Monday, April 7, 2008

Violent video games will send you to jail

Found this on joystiq.com: An Arizona House Bill designed to hold developers, publishers and distributors of obscene written, audio or video material liable for damages should a purchaser of said material go out and commit a felony or worse! An act of terrorism.

http://www.azleg.gov/FormatDocument.asp?inDoc=/legtext/48leg/2r/bills/hb2660h.htm

Firstly, double-shennanigans on this. To say that obscene material alone can inspire someone to commit a crime is ridiculous. By that extension, if you commit a crime and your parents/friends/guardians don't stop you, BAM! They should be liable. I'm a firm believer that our actions are governed my numerous sources and inputs, so singling one out (especially a recreational source such as music, TV or video games) is kind of silly. Columbine didn't come about because of bullying OR the ease in acquiring a gun. It came about because of BOTH (and plenty of other stuff too).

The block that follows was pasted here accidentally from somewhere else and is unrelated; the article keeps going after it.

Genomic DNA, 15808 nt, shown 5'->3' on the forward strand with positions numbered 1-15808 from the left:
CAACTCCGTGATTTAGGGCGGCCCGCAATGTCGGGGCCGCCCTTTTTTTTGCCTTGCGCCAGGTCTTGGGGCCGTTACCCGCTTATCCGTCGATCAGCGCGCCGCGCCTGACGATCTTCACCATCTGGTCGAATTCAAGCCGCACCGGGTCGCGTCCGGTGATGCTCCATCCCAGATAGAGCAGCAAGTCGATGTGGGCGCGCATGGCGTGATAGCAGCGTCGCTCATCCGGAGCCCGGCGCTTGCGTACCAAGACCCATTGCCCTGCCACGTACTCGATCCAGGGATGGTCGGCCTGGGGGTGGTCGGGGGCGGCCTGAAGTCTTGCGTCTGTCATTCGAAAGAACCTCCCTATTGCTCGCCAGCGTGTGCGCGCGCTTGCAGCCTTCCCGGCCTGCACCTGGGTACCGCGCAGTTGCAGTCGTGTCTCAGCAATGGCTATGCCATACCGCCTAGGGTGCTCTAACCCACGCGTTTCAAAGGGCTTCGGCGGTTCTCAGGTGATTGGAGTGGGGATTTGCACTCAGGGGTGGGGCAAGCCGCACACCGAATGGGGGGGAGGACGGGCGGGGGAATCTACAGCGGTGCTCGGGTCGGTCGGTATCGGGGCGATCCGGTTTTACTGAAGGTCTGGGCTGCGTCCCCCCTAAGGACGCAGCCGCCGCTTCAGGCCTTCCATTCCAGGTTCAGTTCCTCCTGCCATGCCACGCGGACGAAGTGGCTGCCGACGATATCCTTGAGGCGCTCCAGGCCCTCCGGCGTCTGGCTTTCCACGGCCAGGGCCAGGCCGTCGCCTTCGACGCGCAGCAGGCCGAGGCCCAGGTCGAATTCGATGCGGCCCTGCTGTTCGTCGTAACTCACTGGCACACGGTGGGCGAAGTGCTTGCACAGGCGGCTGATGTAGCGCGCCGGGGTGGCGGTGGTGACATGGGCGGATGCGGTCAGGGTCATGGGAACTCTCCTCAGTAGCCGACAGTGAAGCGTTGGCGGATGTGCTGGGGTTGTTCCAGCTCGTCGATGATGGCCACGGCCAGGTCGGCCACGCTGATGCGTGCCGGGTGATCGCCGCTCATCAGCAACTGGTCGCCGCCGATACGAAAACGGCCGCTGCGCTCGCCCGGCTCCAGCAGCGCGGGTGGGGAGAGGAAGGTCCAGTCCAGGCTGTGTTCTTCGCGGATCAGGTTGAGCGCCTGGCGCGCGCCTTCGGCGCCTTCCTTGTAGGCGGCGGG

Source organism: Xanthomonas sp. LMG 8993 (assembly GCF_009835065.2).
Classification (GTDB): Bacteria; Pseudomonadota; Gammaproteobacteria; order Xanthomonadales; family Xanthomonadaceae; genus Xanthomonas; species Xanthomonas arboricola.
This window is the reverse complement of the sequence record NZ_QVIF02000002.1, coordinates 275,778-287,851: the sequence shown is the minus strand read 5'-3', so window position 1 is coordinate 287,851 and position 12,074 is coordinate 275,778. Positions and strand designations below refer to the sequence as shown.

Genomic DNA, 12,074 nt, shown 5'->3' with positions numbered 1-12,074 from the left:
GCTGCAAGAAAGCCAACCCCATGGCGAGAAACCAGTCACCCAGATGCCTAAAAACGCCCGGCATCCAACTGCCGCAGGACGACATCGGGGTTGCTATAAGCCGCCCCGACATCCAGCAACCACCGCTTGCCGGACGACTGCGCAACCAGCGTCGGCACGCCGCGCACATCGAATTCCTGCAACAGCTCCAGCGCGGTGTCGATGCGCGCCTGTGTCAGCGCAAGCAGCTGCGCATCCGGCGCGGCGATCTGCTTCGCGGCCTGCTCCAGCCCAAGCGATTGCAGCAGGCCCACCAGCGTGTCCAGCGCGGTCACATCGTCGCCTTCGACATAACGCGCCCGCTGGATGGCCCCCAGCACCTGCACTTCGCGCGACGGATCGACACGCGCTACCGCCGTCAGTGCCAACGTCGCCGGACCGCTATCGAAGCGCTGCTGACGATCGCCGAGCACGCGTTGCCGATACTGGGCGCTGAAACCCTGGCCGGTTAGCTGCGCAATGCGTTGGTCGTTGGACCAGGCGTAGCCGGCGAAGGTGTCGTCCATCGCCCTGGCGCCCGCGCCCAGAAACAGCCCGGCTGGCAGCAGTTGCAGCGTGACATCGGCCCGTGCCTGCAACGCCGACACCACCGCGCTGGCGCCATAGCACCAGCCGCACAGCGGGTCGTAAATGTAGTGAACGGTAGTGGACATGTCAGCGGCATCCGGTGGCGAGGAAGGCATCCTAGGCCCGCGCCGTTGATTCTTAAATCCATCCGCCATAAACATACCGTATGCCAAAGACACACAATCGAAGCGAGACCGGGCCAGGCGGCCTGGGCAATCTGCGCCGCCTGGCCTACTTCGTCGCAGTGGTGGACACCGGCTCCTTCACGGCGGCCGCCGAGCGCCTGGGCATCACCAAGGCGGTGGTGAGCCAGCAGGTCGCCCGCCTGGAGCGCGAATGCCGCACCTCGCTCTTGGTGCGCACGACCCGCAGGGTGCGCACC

Speaking of video game censorship, I've had "Bully" for the Wii for about a week now, and I'll have a more traditional review in Saturday's paper. For now, I'm gonna throw in my two cents on the accusation that the game is a "Columbine simulator."

So, is it? Depends on what you mean.
Columbine was about a lot of things. It wasn't about two kids pretending to be action heroes, thinking there were no consequences to their actions. There was no element of fantasy, or pretend.
So, would "Bully" inspire similar feelings? Not really. Although it encourages you to beat up bullies, there are no firearms and no killing. Furthermore, when you get caught, you get punished. Following the rules (or at least not getting caught) matters. While the game does espouse violence more than mediation or letting authority figures handle situations, the general message is one of getting along and not tolerating bullying. Take out bullying from schools, and Columbine doesn't happen.

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